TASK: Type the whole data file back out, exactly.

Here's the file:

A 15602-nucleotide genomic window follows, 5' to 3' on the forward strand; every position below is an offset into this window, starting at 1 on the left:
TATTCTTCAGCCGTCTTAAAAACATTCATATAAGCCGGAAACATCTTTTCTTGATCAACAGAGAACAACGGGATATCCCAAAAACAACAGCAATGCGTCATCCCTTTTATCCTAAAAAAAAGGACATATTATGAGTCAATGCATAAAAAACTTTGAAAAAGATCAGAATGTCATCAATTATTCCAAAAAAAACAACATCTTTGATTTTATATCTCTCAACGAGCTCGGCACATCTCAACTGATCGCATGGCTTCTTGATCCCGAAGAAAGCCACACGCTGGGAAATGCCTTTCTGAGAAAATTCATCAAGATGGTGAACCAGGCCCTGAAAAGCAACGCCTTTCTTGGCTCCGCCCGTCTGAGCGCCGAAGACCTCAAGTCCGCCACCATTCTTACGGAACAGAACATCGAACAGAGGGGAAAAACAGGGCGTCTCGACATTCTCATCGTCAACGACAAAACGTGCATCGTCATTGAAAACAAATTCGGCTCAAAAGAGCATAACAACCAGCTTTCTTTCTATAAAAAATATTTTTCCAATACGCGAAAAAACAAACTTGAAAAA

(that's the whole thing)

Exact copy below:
A 15602-nucleotide genomic window follows, 5' to 3' on the forward strand; every position below is an offset into this window, starting at 1 on the left:
TATTCTTCAGCCGTCTTAAAAACATTCATATAAGCCGGAAACATCTTTTCTTGATCAACAGAGAACAACGGGATATCCCAAAAACAACAGCAATGCGTCATCCCTTTTATCCTAAAAAAAAGGACATATTATGAGTCAATGCATAAAAAACTTTGAAAAAGATCAGAATGTCATCAATTATTCCAAAAAAAACAACATCTTTGATTTTATATCTCTCAACGAGCTCGGCACATCTCAACTGATCGCATGGCTTCTTGATCCCGAAGAAAGCCACACGCTGGGAAATGCCTTTCTGAGAAAATTCATCAAGATGGTGAACCAGGCCCTGAAAAGCAACGCCTTTCTTGGCTCCGCCCGTCTGAGCGCCGAAGACCTCAAGTCCGCCACCATTCTTACGGAACAGAACATCGAACAGAGGGGAAAAACAGGGCGTCTCGACATTCTCATCGTCAACGACAAAACGTGCATCGTCATTGAAAACAAATTCGGCTCAAAAGAGCATAACAACCAGCTTTCTTTCTATAAAAAATATTTTTCCAATACGCGAAAAAACAAACTTGAAAAA